Few catches are as highly prized as the Pacific bluefin tuna. A sizable adult can sell for US$300,000-plus at Tokyo’s Tsukiji fish market. But while sushi-lovers savour its taste, the giant fish’s pre-plate life is less well understood. Groups of scientists on both sides of the Pacific are beginning to shed some light on it.
Their work could have profound implications for the survival of the overfished and endangered bluefin. Their story reveals some of the ways that environmental science engages with the real world, under tough public scrutiny. It begins with the devastating tsunami and ensuing nuclear disaster on 12 March 2011 in Fukushima, a region on the central-eastern coast of Japan’s main island of Honshu.
In the public eye
Several months after the nuclear spill, in an effort to measure the extent of contamination, marine ecologist, Daniel Madigan, at Stanford University, teamed up with marine biogeochemist, Nicholas Fisher, at Stony Brook University in New York, to test radiation levels in Pacific bluefin tuna that had migrated to the shores of San Diego, California. “When an accident like Fukushima happens, you have to use the opportunity to learn,” says Madigan, who recently moved to the Gulf of California International Research Center in Mexico.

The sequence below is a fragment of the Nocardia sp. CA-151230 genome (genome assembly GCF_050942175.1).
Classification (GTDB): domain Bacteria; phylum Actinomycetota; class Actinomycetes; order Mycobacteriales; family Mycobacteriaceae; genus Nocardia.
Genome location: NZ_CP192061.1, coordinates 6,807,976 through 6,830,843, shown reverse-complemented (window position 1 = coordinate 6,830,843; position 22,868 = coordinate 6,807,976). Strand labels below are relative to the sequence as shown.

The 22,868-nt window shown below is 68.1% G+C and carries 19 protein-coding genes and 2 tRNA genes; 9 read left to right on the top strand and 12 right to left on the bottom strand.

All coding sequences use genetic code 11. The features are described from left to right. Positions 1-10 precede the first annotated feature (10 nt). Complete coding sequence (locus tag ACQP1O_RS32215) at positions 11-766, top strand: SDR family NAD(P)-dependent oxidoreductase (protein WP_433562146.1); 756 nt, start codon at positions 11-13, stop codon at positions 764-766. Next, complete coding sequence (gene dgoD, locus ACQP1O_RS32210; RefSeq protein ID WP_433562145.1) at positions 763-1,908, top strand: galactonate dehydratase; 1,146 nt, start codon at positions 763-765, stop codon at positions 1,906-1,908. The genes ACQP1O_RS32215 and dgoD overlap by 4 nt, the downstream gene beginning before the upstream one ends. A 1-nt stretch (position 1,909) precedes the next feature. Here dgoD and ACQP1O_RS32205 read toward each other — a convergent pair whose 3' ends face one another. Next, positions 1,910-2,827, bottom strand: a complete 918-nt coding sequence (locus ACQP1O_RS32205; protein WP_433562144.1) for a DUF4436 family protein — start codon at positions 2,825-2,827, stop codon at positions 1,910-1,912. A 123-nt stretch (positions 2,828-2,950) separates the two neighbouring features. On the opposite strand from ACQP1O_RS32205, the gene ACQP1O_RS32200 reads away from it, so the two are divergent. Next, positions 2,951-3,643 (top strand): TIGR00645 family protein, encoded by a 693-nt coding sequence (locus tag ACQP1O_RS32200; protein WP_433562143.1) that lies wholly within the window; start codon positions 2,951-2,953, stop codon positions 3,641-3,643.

All of the 15 fish they sampled carried traces of radioactive isotopes known to have been released at the Fukushima Daiichi nuclear power plant — caesium-134 and caesium-137. The levels were considerably higher than those caused by weapons testing in the Pacific in the 1960s.